Viceby Matthew P. Gallant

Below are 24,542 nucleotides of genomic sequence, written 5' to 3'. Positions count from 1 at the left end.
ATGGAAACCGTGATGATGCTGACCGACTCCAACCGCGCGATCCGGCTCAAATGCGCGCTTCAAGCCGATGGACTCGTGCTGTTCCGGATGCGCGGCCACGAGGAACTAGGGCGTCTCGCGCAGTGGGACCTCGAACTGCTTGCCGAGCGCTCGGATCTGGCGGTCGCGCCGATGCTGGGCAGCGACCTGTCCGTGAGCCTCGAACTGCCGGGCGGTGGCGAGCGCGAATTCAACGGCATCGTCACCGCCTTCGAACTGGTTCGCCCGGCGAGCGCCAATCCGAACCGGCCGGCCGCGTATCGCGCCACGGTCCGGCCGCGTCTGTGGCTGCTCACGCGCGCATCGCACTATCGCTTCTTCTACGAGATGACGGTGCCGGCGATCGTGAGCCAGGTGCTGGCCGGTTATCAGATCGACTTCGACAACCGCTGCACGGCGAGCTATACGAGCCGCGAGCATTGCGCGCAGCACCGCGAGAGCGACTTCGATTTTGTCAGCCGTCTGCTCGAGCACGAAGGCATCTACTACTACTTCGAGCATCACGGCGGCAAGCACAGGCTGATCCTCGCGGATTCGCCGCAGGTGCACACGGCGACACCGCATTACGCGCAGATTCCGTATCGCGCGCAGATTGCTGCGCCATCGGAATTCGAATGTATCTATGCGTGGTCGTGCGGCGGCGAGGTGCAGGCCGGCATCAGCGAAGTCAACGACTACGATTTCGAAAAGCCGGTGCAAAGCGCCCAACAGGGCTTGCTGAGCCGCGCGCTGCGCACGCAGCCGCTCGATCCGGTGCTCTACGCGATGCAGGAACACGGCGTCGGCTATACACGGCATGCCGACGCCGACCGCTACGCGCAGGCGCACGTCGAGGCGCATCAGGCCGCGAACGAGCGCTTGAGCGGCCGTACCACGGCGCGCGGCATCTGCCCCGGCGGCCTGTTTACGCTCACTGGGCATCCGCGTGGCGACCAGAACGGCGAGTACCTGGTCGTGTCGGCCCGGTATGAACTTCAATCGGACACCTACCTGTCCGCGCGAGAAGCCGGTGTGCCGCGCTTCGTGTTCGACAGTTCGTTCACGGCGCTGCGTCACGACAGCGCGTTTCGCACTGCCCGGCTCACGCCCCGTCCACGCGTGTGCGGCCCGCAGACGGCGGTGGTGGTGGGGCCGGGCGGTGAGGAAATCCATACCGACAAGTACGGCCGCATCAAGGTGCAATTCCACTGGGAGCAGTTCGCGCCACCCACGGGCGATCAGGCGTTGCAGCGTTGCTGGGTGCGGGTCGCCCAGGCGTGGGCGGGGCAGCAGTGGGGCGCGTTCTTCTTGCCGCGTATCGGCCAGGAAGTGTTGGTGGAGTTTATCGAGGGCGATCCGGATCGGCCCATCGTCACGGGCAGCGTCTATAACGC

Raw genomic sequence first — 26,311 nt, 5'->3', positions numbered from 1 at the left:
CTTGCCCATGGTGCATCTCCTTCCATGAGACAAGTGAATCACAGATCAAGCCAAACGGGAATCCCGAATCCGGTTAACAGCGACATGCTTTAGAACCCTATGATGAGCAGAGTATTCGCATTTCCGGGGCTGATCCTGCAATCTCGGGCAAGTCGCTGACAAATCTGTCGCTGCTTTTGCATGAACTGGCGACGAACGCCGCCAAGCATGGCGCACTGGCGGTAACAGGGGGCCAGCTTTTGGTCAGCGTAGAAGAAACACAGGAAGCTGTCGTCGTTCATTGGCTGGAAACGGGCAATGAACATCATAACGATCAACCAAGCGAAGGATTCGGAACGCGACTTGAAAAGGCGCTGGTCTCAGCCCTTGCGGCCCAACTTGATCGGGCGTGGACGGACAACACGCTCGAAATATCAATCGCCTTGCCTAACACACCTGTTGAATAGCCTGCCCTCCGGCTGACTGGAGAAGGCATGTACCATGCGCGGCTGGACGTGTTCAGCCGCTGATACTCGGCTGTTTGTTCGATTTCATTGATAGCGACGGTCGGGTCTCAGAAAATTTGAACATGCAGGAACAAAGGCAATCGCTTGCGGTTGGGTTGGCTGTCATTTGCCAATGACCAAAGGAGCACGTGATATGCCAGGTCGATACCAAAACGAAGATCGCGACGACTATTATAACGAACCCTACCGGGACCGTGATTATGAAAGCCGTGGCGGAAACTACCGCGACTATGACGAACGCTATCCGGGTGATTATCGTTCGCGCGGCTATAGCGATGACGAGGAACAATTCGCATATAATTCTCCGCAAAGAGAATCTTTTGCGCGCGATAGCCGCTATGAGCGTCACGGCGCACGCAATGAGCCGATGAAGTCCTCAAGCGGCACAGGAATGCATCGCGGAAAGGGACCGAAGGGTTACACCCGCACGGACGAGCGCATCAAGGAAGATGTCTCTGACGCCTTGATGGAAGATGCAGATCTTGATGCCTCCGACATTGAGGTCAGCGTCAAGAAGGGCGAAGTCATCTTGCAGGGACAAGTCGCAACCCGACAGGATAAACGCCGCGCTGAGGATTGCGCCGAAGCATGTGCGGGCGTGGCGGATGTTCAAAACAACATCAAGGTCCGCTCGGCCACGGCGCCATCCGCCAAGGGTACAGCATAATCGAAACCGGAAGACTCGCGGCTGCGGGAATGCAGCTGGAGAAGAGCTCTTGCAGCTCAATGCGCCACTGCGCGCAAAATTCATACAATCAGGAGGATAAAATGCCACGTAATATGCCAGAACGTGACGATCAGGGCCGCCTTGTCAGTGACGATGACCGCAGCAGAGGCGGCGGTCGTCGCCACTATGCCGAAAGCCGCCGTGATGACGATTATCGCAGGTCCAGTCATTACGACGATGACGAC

There are no cigar cutters in St. Paul, MN. I know this because I scoured the downtown that week looking to replace the one airport security confiscated before flying there. What a wondrous city! I heard it compared that week to Boston, Epcot and to the models of upstart architecture firms that sour general contractors with blueprints too dreamy for their hard-hats. The first cigar I smoked here, I borrowed scissors from the concierge to clip the tip, and was left with piece-leaf on lips that rapidly unraveled as it burned, a gritty flower. So for the second, I sawed off the end with a white plastic baby-teeth serrated butter knife, truly meant only for soggy vegetables. Desperate now, I lopped off the end of the third with my teeth and learned the reason why that only works on TV. St. Paul is an old fashioned city of elegance and selfless reserve. I have never known lovelier wind, but their downtown shop-keeps need to learn that a cigar cutter is the mechanism that cuts the cigar and not the cigar itself! It is opposed razor blades held in a finger-looped sleeve that guillotines tight-rolled tobacco leaves from both ends. St. Paul, I was just a man seeking circumcision for a vice. I wanted to make a dirty habit as neat as it could be. Keep the smoke white and the ashes grey and smell it more on the hand that held it than the mouth that invited it in and then kicked it out, that week's most indecisive party, my one-man cipher that kept falling apart. St. Paul, when I first saw your skywalks, I felt a twinge in my step. Evening cigar meditations were not even on my mind. Just movieplex notions of traversing the soil without ever touching it.